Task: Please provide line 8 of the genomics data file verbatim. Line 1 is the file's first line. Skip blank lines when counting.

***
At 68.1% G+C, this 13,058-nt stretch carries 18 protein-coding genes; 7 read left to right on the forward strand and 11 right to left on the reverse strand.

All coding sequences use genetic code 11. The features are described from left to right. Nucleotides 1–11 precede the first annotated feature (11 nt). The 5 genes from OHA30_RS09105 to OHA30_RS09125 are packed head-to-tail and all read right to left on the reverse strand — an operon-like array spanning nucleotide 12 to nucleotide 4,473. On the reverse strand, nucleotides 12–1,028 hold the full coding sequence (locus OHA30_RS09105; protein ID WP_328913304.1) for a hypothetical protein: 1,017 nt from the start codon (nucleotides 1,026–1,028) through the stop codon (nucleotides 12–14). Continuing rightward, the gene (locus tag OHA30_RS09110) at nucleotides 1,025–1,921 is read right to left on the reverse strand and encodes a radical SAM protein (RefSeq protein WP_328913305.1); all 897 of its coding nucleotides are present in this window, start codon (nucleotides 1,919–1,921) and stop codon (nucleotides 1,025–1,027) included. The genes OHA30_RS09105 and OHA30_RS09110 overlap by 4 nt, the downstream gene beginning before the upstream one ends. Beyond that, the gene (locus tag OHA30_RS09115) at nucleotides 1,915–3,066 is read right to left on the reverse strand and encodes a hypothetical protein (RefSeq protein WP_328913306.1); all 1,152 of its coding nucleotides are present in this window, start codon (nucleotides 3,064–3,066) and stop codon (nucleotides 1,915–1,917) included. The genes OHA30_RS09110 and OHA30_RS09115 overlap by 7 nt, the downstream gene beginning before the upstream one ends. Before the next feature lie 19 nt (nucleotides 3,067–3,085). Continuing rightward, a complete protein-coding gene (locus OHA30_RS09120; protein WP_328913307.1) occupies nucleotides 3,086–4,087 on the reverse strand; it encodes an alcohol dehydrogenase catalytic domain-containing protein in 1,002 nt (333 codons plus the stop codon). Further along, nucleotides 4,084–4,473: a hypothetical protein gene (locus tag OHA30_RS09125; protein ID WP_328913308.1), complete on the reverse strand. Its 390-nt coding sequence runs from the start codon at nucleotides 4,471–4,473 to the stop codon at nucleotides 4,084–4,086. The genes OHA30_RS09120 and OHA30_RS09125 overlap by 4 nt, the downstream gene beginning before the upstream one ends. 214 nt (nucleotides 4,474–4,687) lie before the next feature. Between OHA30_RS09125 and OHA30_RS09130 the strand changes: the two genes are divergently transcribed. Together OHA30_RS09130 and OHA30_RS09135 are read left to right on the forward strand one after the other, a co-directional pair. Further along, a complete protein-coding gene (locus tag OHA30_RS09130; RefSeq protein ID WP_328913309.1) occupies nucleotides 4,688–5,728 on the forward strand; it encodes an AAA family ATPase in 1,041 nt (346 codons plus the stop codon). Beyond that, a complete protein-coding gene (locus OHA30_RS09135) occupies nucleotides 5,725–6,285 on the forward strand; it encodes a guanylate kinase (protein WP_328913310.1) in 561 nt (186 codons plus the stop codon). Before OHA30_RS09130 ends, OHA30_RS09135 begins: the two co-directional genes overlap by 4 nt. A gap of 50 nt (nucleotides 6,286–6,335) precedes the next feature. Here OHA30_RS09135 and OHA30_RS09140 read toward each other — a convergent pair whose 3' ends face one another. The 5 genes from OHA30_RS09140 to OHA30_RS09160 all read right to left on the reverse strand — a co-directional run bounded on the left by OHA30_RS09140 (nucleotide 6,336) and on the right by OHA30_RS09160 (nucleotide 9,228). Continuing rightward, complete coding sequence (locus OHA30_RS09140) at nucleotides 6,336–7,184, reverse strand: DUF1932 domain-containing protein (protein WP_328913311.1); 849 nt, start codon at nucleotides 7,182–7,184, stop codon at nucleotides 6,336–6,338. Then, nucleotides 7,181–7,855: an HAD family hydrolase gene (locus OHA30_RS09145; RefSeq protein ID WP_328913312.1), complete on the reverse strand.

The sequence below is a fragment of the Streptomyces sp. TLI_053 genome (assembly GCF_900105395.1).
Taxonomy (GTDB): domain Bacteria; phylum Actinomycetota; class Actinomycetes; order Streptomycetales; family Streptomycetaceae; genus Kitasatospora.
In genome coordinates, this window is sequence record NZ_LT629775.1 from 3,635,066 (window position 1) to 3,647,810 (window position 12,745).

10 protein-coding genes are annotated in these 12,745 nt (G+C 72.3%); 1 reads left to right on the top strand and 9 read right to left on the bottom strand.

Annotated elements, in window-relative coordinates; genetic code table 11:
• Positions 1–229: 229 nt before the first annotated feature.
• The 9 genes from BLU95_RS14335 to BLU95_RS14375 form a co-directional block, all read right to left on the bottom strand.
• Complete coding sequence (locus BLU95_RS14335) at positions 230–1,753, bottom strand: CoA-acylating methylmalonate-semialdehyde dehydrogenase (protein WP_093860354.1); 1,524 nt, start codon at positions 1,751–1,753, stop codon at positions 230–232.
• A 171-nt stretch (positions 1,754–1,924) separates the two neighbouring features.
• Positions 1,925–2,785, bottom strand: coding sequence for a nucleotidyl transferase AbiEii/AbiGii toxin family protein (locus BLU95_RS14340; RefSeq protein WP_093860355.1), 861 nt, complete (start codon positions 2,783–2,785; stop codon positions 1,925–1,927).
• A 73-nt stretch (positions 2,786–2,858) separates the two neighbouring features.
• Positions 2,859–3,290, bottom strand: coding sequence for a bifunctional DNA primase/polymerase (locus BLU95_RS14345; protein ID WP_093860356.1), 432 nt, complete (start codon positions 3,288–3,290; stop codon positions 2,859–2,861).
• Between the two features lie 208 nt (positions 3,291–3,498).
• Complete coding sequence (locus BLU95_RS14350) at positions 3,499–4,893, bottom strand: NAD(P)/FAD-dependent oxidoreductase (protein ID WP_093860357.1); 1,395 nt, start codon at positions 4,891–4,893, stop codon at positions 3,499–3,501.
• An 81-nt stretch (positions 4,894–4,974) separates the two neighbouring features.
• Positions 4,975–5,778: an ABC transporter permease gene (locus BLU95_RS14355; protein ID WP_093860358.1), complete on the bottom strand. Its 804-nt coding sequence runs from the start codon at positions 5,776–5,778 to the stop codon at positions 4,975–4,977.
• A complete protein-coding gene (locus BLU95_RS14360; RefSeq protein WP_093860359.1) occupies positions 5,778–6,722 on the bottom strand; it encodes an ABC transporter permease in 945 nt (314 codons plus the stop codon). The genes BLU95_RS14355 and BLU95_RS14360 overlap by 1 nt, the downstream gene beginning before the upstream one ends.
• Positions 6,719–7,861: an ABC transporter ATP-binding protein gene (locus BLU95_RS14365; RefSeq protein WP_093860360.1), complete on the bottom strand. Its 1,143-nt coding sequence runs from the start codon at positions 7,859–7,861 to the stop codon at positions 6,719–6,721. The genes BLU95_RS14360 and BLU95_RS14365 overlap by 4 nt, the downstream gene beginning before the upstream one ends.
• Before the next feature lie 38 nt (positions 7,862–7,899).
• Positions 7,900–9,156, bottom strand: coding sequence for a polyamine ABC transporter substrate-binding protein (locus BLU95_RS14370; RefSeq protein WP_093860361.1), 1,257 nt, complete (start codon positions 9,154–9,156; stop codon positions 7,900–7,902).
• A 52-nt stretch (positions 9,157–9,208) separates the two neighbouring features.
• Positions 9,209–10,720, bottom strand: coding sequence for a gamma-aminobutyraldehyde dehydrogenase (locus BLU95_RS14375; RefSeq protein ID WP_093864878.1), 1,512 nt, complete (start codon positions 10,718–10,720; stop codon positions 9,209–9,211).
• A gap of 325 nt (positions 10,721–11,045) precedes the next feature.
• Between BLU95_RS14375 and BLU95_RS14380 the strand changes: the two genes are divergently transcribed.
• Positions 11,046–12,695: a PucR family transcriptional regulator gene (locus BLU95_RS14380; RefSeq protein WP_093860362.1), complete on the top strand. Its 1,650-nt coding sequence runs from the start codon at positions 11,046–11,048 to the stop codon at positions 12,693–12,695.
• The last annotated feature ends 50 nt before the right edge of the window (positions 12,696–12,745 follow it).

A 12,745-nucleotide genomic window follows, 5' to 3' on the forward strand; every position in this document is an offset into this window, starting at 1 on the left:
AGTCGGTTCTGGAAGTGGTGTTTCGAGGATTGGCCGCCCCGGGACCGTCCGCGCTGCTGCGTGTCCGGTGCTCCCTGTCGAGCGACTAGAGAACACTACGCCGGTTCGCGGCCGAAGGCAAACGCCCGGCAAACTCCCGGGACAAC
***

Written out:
• Positions 1–229: 229 nt before the first annotated feature.